Distinguishing species

Dorceus was revised by El-Hennawy in 2002[6]. However, the quantity and quality of specimens available to him for several species was limited.

Phylogenetic affinities

Past morphological studies have placed Dorceus and Seothyra as close relatives (Fig. 8A; Lehtinen 1967[5]). A recent molecular study contradicted this hypothesis (Fig. 7B; Miller et al. 2010a[8]). Although some of us were involved in that molecular study, we do not consider the question resolved. Morphological similarities, including features of the eyes and spinnerets, remain compelling. On the other hand, Peters (1992a)[9] pointed out morphological characteristics shared (through parallel evolution) by Seothyra and the distantly related sparasid Leucorchestris arenicola exclusive of the eresid Stegodyphus, particularly the large ALS, which are extensible and retractable. This morphology is apparently linked to burrowing in loose sand, which Dorceus does as well. Whether these attributes ultimately prove to be the result of shared ancestry or convergence in Eresidae remains fertile ground for future study.

Natural history

Known from sand dunes in deserts with very sparse shrub, grass, and annual herb patches. Juveniles feed on their mother’s corpse before dispersing (El-Hennawy 1998[10]; cf. Fig. 3D). Males take approximately 3 years to mature, females one year longer (Martin Forman, personal observation).

Taxon Treatment

  • Miller, J; Griswold, C; Scharff, N; Řezáč, M; Szűts, T; Marhabaie, M; 2012: The velvet spiders: an atlas of the Eresidae (Arachnida, Araneae) ZooKeys, 195: 1-144. doi


Other References

  1. Koch C (1850) Übersicht des Arachnidensystems. Heft 5, Nürnberg, 1–77.
  2. Simon E (1864) Histoire Naturelle des Araignées (Aranéides). Paris, 540 pp.
  3. Simon E (1892) Histoire Naturelle des Araignées. Deuxième edition. Volume 1. Paris, 256pp.
  4. Simon E (1910) Catalogue raisonné des arachnides du nord de l’Afrique (1re partie). Annales de la Société Entomologique de France Paris 79: 265-332.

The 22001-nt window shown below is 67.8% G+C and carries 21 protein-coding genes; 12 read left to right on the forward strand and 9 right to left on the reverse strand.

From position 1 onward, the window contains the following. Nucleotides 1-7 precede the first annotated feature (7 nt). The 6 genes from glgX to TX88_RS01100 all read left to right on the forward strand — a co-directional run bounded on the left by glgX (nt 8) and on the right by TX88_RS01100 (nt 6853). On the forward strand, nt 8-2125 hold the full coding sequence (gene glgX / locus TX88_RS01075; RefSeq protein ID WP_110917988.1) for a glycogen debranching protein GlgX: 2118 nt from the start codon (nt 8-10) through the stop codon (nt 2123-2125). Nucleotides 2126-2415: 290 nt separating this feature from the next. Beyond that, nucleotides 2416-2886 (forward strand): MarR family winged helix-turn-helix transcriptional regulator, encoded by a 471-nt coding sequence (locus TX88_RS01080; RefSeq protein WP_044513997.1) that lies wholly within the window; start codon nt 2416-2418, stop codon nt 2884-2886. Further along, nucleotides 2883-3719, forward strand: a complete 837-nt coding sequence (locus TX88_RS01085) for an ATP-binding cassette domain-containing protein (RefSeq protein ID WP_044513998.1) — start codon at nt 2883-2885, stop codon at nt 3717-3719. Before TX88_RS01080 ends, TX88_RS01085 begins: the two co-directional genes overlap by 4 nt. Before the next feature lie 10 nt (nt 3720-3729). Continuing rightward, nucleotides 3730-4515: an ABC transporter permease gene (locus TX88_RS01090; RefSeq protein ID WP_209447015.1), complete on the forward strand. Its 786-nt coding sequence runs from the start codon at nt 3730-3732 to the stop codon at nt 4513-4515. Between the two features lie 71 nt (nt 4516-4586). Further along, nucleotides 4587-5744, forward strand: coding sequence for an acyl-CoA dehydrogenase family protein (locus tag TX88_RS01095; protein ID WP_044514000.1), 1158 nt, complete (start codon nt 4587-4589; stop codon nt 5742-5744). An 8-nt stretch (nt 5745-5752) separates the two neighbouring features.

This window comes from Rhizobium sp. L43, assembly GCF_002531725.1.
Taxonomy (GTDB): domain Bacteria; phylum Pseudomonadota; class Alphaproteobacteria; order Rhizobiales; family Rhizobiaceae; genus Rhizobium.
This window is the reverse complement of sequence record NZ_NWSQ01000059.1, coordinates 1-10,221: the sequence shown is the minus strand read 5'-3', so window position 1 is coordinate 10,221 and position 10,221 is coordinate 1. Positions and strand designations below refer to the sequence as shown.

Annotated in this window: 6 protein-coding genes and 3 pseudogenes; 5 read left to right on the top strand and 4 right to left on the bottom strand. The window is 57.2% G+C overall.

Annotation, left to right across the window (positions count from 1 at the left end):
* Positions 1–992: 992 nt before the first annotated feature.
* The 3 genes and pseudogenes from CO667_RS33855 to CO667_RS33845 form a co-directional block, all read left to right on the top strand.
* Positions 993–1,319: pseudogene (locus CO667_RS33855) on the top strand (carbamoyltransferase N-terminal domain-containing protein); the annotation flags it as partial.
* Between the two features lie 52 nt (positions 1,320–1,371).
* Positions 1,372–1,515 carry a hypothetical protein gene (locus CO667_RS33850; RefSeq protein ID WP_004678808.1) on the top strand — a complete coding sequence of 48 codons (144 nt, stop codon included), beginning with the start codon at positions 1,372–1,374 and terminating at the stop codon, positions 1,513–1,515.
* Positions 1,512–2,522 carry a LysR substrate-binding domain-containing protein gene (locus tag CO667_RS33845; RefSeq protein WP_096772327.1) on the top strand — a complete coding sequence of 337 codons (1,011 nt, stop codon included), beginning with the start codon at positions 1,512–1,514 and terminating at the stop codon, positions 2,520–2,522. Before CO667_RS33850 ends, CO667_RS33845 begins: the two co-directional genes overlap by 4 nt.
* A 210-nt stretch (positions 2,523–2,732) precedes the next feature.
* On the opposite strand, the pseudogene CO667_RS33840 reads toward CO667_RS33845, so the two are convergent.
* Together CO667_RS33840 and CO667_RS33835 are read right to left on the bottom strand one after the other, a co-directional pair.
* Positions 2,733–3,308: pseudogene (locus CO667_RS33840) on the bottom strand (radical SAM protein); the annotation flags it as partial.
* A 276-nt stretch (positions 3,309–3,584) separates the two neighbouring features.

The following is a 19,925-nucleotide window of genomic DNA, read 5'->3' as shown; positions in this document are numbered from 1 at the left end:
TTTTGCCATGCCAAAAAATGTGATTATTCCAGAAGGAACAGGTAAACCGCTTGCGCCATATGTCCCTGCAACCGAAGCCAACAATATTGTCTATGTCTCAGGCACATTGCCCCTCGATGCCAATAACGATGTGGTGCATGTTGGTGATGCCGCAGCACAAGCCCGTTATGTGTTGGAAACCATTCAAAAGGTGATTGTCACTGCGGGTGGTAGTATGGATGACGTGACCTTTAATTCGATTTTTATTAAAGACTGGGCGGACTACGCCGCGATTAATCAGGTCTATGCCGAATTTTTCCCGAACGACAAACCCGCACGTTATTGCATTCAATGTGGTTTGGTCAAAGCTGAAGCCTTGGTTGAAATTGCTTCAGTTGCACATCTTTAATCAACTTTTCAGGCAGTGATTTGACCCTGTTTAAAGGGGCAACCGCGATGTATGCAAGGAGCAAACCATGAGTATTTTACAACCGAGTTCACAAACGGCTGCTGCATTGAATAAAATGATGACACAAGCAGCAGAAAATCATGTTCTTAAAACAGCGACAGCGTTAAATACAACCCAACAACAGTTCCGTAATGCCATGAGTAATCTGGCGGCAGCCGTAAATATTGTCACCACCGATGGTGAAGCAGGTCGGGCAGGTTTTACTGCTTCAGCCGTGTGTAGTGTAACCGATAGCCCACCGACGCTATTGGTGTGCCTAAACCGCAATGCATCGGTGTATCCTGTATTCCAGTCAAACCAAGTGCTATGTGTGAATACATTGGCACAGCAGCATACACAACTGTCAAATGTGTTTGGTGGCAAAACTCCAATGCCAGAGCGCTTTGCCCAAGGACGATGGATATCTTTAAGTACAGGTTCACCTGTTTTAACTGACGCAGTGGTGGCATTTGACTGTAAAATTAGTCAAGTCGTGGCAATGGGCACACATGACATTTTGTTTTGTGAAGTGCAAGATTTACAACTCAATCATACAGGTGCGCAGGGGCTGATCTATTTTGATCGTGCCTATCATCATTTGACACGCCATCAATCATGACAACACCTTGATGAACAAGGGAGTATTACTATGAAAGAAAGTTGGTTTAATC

5. 5.0 5.1 Lehtinen P (1967) Classification of the cribellate spiders and some allied families. Annales Zoologici Fennici 4: 199-468.
  6. 6.0 6.1 6.2 6.3 El-Hennawy H (2002) Revision of the North African spider genus Dorceus C. L. Koch, 1846 (Araneida: Eresidae). Serket 8: 57-72.
  7. 7.0 7.1 Dippenaar-Schoeman A (1990) A revision of the African spider genus Seothyra Purcell (Araneae: Eresidae). Cimbebasia 12: 135-160.
  8. 8.0 8.1 8.2 Miller J, Carmichael A, Ramírez M, Spagna J, Haddad C, Řezáč M, Johannesen J, Král J, Wang X, Griswold C (2010a) Phylogeny of entelegyne spiders: Affinities of the family Penestomidae (NEW RANK), generic phylogeny of Eresidae, and asymmetric rates of change in spinning organ evolution (Araneae, Araneoidea, Entelegynae). Molecular Phylogenetics and Evolution 55: 786-804. doi: 10.1016/j.ympev.2010.02.021
  9. Peters H (1992a) On the burrowing behaviour and the production and use of silk in Seothyra, a sand-inhabiting spider from the Namib Desert (Arachnida, Araneae, Eresidae). Verhandlungen naturwissenschaften vereins Hamburg (NF) 33: 191-211.
  10. El-Hennawy H (1998) Redescription of the male of Dorceus quadrispilotus Simon, 1908 from Egypt (Araneae: Eresidae). In: Seldon P (Ed). Proceedings of the 17th European Colloquium of Arachnology, Edinburgh 1997. Edinburgh: 97-100.
  11. Kraus O, Kraus M (1988) The genus Stegodyphus (Arachnida, Araneae). Sibling species, species groups, and parallel origins of social living. Verhandlungen naturwissenschaften vereins Hamburg (NF) 30: 151-254.
  12. Miller J, Griswold C, Haddad C (2010b) Taxonomic revision of the spider family Penestomidae (Araneae, Entelegynae). Zootaxa 2534: 1-36.